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Princess Cruises is a cruise line based in Santa Clarita, California, in the United States[1] and incorporated in Bermuda. Previously a subsidiary of P&O Princess Cruises, the company is now one of ten cruise ship brands owned by the world's largest cruise ship operator the American/British Carnival Corporation & plc and accounts for approximately 19% share of its revenue.[2] It is part of Holland America Group, which controls the three Carnival brands based on the West Coast of the United States. The line's ships cruise worldwide and are marketed to both American and international passengers. The company was made famous by The Love Boat TV series, in which its ship, Pacific Princess was featured. In May 2013, Royal Princess became the flagship of Princess Cruises; she was followed by two sister ships, Regal Princess in May 2014 and Majestic Princess in the spring of 2017, with three more ships of the class under construction.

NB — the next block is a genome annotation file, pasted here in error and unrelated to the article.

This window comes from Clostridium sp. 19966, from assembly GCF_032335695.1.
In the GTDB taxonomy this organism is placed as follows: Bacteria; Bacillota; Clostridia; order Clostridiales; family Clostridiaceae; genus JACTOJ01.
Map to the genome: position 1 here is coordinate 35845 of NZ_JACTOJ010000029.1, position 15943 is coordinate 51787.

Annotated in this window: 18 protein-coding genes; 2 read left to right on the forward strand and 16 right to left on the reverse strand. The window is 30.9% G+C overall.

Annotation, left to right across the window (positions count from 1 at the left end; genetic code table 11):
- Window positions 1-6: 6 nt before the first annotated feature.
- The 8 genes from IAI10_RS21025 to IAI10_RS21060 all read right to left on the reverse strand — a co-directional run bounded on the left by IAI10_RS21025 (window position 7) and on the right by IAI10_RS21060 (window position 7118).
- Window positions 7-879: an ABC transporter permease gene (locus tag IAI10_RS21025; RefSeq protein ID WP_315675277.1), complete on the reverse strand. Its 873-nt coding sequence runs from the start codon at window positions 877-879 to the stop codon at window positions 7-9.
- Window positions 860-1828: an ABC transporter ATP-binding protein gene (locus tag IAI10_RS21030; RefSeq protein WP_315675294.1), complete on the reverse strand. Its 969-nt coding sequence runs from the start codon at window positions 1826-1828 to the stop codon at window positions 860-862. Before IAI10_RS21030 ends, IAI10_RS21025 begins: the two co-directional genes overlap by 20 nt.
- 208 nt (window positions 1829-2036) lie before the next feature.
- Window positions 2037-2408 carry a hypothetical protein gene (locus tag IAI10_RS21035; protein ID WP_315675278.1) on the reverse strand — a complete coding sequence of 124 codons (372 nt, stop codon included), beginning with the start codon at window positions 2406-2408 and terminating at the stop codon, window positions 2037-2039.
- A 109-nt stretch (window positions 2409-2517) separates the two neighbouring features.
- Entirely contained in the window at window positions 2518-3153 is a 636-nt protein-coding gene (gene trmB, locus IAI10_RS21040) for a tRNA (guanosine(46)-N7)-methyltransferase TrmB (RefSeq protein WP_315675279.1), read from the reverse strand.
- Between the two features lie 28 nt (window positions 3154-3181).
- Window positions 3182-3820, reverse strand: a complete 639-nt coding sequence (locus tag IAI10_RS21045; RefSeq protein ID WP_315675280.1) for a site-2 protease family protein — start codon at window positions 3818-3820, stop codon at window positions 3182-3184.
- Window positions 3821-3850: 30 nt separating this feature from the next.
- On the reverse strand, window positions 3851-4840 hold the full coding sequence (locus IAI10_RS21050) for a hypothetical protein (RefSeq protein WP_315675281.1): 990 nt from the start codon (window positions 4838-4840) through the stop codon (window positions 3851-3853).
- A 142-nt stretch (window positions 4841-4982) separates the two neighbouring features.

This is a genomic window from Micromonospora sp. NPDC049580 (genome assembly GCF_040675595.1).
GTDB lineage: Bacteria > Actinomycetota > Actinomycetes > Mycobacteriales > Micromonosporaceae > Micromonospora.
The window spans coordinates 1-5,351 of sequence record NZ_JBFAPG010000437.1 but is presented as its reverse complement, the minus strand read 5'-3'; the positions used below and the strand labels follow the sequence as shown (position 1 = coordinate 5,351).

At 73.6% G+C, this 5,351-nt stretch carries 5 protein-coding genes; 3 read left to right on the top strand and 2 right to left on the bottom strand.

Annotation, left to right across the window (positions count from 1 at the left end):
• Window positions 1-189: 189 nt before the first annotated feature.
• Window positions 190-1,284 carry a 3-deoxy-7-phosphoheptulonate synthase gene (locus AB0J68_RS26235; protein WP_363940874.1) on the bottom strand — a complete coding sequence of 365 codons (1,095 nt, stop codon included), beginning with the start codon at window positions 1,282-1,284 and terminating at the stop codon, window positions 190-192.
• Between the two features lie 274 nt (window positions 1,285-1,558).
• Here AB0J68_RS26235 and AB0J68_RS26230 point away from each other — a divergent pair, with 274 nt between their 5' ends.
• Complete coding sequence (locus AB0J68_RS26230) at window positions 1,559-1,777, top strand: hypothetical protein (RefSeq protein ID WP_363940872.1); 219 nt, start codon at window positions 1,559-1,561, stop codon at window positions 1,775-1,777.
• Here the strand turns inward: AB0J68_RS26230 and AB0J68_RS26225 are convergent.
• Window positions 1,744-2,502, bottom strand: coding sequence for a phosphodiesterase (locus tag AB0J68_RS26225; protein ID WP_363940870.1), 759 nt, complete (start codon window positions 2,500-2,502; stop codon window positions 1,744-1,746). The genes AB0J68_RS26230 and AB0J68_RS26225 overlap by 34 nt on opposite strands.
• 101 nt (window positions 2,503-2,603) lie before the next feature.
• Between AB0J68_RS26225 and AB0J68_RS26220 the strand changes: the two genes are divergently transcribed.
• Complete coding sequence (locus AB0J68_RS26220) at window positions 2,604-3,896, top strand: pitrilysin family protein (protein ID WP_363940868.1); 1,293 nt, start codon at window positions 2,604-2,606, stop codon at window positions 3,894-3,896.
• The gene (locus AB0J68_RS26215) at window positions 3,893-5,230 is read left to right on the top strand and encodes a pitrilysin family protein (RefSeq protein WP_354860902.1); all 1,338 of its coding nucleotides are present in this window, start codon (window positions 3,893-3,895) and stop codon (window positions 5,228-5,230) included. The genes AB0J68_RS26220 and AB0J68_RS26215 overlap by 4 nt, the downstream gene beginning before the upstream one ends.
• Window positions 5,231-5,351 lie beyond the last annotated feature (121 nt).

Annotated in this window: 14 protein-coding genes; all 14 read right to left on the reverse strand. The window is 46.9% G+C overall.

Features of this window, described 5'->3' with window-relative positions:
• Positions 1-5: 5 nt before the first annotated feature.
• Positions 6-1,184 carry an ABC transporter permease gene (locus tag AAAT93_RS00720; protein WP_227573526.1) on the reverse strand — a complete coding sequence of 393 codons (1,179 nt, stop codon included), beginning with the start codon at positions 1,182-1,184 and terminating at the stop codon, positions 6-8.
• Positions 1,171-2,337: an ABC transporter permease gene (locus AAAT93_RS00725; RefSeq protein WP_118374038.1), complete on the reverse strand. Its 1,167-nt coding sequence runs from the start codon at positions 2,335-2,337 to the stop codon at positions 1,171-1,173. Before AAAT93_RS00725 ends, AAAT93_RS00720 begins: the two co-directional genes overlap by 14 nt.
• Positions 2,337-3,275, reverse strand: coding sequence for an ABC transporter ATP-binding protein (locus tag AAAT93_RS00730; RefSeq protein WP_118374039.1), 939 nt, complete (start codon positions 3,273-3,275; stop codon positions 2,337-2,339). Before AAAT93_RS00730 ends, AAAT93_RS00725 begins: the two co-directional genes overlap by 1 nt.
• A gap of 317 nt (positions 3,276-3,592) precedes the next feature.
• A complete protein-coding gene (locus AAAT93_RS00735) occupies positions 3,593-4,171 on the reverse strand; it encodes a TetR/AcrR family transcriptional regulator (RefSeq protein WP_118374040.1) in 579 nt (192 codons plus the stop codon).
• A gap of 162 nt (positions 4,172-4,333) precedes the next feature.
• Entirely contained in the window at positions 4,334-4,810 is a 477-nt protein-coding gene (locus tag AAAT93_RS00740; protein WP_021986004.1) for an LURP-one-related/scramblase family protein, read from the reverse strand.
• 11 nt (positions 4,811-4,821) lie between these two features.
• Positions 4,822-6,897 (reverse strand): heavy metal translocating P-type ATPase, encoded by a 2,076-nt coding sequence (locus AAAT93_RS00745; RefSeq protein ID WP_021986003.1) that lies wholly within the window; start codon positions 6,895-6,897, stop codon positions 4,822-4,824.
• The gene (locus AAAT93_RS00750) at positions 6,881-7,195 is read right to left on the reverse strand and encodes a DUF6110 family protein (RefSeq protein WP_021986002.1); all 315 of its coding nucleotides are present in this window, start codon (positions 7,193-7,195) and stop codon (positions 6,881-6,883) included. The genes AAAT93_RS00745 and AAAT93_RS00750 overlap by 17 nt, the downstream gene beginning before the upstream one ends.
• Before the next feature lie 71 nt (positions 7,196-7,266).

Princess Cruises
Industry Travel Tours
Founded 1965
Headquarters Santa Clarita, California
Key people
Jan Swartz, President
Products Cruises
Number of employees
Parent Carnival Corporation & plc



Princess Cruises headquarters in Santa Clarita

Princess Cruises began in 1965, when founder Stanley McDonald chartered Canadian Pacific Limited's Alaska cruise ship Princess Patricia for Mexican Riviera cruises from Los Angeles during a time when she would have usually been laid up for the winter.[3] However, Princess Pat, as she was fondly called, had never been designed for tropical cruising, lacking air-conditioning, and Princess ended her charter in favor of a more purpose-built cruise ship Italia.

Princess, who marketed the ship as Princess Italia, but never officially renamed her, used the ship to inaugurate their Mexican Riviera cruises out of Los Angeles and did not receive the Princess logo on her funnel until 1967.[3]

In 1969, Princess Italia was used on Alaskan cruises from San Francisco, but by 1973, the charter was canceled, and Italia returned to Europe on charter to Costa Cruise Line.[3]

Princess's third charter ship was none other than Costa's Carla C. Originally, Compagnie Générale Transatlantique's SS Flandre, the ship had been purchased by Costa in the late 1960s and given a major rebuilding. Almost immediately after completion, the ship was chartered to Princess, and it was on board the ship, which was marketed as, but again not officially renamed, Princess Carla, that Jeraldine Saunders wrote the first chapters of her nonfiction book The Love Boats.